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b2ap3_thumbnail_gavel-money-alimony-maintenance.jpgDepending upon the circumstances surrounding your marriage and divorce, you may feel that you should be entitled to spousal maintenance payments from your ex-spouse. Unlike child support, spousal support is not presumed to be appropriate in every situation. Instead, Illinois law requires each case to be weighed on its own merits to determine if the need for such supports actually exists. This means that, if you think you deserve to receive maintenance, you may need to explicitly request consideration for it.

Marital Misconduct Not a Factor

Unless you and your spouse included behavior clauses in a prenuptial or postnuptial agreement, the court will not consider the conduct of either party when deciding whether to award maintenance. While your spouse’s behavior may leave you feeling like he or she owes you some type of restitution, the law in Illinois specifically prohibits marital misconduct from being a factor in maintenance proceedings. Spousal support is meant to help you meet your financial needs and obligations. It is not intended to be used as a punitive measure against your spouse.

Decreased Earning Potential

While the law does not allow support to be awarded on the basis of infidelity or marital misconduct, other factors in your relationship can affect the proceedings in your favor. If your role in the marriage or as a parent has impaired your ability to reach your full earning potential, your chances of being awarded of support may be better.

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Naperville divorce attorneysIf your spouse suffers from narcissistic personality disorder, borderline personality disorder, or another type of personality disorder, you may have concerns about how he or she will respond to divorce. Ending a marriage can be extremely difficult no matter the circumstances, but when a spouse suffers from a mental illness, the situation can be particularly stressful. You may encounter legal obstacles during the divorce process that are nearly impossible to manage on your own. Fortunately, a divorce lawyer experienced in handing cases involving mentally ill spouses can help you navigate this tricky situation.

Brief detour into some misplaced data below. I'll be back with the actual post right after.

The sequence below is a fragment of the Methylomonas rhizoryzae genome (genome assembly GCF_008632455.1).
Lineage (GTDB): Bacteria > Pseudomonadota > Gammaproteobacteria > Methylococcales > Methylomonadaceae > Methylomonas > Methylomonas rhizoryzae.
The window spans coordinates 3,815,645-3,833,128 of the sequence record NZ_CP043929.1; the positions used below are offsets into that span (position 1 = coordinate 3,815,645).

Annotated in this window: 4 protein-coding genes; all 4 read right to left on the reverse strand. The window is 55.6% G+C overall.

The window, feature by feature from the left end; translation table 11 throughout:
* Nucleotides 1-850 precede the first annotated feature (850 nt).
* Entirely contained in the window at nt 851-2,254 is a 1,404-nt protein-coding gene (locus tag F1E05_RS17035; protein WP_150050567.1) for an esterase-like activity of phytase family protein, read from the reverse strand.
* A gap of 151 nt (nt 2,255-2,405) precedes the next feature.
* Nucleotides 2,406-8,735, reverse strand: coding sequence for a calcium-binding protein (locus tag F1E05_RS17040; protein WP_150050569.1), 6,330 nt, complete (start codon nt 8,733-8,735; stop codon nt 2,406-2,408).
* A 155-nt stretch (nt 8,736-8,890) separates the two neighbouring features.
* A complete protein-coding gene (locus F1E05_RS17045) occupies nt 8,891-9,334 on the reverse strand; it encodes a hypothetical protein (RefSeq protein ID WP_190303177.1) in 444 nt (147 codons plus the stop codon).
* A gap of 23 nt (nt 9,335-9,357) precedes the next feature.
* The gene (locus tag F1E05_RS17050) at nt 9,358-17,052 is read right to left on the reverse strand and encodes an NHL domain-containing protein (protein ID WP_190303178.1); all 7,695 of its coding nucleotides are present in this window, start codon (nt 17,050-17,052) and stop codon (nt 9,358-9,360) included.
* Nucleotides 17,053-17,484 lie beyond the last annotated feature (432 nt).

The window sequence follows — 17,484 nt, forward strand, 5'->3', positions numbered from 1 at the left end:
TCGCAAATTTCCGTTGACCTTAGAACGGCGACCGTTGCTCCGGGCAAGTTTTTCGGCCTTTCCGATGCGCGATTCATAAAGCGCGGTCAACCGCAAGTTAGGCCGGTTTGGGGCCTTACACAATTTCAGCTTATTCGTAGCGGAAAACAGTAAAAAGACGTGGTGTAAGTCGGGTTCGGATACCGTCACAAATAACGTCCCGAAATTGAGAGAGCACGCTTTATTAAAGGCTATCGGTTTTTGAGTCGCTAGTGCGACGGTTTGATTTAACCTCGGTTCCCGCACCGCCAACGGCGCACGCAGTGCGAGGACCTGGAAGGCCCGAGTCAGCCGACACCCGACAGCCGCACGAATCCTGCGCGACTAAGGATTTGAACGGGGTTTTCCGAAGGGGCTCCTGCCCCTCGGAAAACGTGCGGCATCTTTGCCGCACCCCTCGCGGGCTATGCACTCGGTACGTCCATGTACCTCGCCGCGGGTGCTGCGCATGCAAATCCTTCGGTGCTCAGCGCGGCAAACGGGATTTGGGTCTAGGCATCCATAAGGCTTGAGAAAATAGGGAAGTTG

Protect Your Finances  

Sometimes, a mental illness like a personality disorder manifests in impulsive behavior. This may include going on shopping sprees or spending money through a gambling addiction or substance abuse problem. There are a few different ways that you can protect your finances before the divorce process is initiated. If you are not quite ready to divorce or you suspect the divorce process will take a considerable amount of time, you may want to obtain a legal separation.

A separation agreement may clarify which spouses have access to joint bank accounts or it could stipulate that joint accounts be closed and that each spouse opens his or her own account. A legal separation will also prevent you from being responsible for debts accumulated by your spouse before the divorce is finalized. Another option is to obtain a financial restraining order. This is a court order that will freeze marital assets for both parties and prohibit spouses from selling off marital property.

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DuPage County family law attorneysFor many individuals, it takes a divorce to highlight just how financially dependent a person may be on his or her spouse. This, of course, may be all the more true if you are also trying to raise children. It is for exactly such reasons that the divorce laws in Illinois include provisions for spousal maintenance and child support. These orders are issued, when appropriate, by the court to distribute the financial burden more equitably between you and your ex-spouse. But, what would happen if your ex-spouse was no longer around to provide support for you or your children? Would you be able to get by? If the answer is no, you may want to speak with family law attorney about including life insurance requirements in your divorce agreement.

Why Life Insurance?

A life insurance policy is designed to pay financial benefits to the named beneficiaries of a insured individual upon the insured person’s death. These funds are often used to cover funeral costs, pay down debts, or to simply maintain a similar lifestyle. Married individuals will commonly name their spouse as the primary beneficiary to help provide a level of security in the event of their death.

Reliance on Your Ex-Spouse

It may not be easy to admit, but if you are seeking spousal maintenance or child support, you are still financially dependent, to at least a certain extent, on your former partner. Your reliance may not be as strong as it once was during your marriage, but you likely count on his or her help to provide for your most basic needs and those of your children. If he or she were to die suddenly, you could face tremendous difficulty as a result of the support payment ending.

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